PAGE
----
Q: "Dad," said my son, "I bet nine out of 10 Teslas do not have a front license plate." After he alerted me, I started to pay attention to this. Sure enough, I'd say 90% of the Teslas I observed did not have a front plate. That is illegal in Minnesota, and the fine is anywhere from $100 to $200. With maybe a touch of sarcasm he said, "They don't like how it looks. It messes up the car's smooth lines." Can that be true?
A: Only 19 states require a front license plate. Enforcement seems to be rather lax, though. I don't know the reason so many drivers are forgoing a front plate, but I must admit that they do mess up the cars' smooth lines.
The cold truth
Q: My daughter is moving from hot Las Vegas to cold South Dakota. I am concerned about preparing her car for winter. I know she needs snow tires (studded, if that's legal), a flush and fill of her cooling system and winter hardy oil. What type of oil would you suggest: synthetic or regular? What weight of oil?
A: I have never been to South Dakota in the winter, but from my research, it appears that temperatures are a lot like those at my home in Chicago. I would suggest 5W-30 oil, and synthetic is always a better choice. Studded tires are permitted from Oct. 1 to April 30.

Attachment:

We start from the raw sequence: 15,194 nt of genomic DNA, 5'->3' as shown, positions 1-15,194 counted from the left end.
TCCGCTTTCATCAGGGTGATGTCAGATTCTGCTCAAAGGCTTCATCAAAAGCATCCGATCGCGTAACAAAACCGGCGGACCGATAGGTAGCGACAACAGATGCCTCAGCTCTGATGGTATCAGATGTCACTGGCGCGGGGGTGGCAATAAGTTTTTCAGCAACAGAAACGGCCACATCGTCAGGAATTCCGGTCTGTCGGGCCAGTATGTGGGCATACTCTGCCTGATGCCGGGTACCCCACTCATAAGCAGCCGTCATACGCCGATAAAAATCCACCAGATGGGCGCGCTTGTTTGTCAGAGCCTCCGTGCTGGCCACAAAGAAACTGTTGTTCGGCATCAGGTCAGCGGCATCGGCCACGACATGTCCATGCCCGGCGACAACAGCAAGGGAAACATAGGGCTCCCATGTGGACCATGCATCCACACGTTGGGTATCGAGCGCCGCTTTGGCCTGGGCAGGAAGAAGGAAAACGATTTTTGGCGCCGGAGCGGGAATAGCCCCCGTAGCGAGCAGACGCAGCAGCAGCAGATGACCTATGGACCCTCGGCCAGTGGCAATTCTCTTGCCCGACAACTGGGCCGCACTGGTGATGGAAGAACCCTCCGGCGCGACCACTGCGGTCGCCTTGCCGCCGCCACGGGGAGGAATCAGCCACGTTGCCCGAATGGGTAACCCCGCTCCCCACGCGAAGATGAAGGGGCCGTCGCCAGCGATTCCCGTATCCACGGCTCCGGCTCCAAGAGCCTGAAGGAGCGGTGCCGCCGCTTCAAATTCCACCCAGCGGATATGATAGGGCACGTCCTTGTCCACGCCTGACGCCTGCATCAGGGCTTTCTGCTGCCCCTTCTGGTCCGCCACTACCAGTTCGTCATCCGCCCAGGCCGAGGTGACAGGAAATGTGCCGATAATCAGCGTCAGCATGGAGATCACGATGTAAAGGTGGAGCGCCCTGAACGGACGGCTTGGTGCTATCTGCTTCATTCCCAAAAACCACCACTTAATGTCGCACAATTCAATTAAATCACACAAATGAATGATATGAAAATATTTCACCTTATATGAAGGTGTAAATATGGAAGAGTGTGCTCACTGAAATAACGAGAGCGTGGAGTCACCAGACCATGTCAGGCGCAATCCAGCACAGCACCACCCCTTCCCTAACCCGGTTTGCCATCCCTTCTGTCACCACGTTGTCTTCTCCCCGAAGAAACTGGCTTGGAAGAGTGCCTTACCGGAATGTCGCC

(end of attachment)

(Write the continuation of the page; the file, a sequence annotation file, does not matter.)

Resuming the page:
Saving your brakes
Q: Is there any harm in using an automatic transmission instead of braking when slowing down? My 2015 Lexus RX350 has a way to manually shift to a lower gear, I suspect mostly for descending steep, long grades. I have thought that using the engine to slow down would save the brakes. How does one tell if it is safe to engine brake in a particular vehicle?
A: It depends on the make, model and year of the vehicle. Many cars now have the driver option to shift gears or leave the transmission in the automatic mode. If you have the option to use the manual mode, no harm will come to the transmission. If the engine rpms get too high, the rev limiter will kick in and you will have to shift up or slow down. If a shift is disallowed, you also might get a message on your instrument panel.
Trust the carmaker
Q: I have a 2016 BMW X4 with about 60,000 miles. The car is supposed to have "lifetime" transmission fluid, which never needs changing. I can't help but be skeptical. What's your opinion?
A: BMW has no reason to lie to you. In fact, just the opposite is true. If your car breaks down due to not changing the transmission fluid, you likely would be reluctant to buy another one. That's not good for business.
Bob Weber is a writer, mechanic and ASE-certified Master Automobile Technician. His writing has appeared in automotive trade publications, Consumer Guide and Consumers Digest. Send automotive questions along with name and town to email@example.com.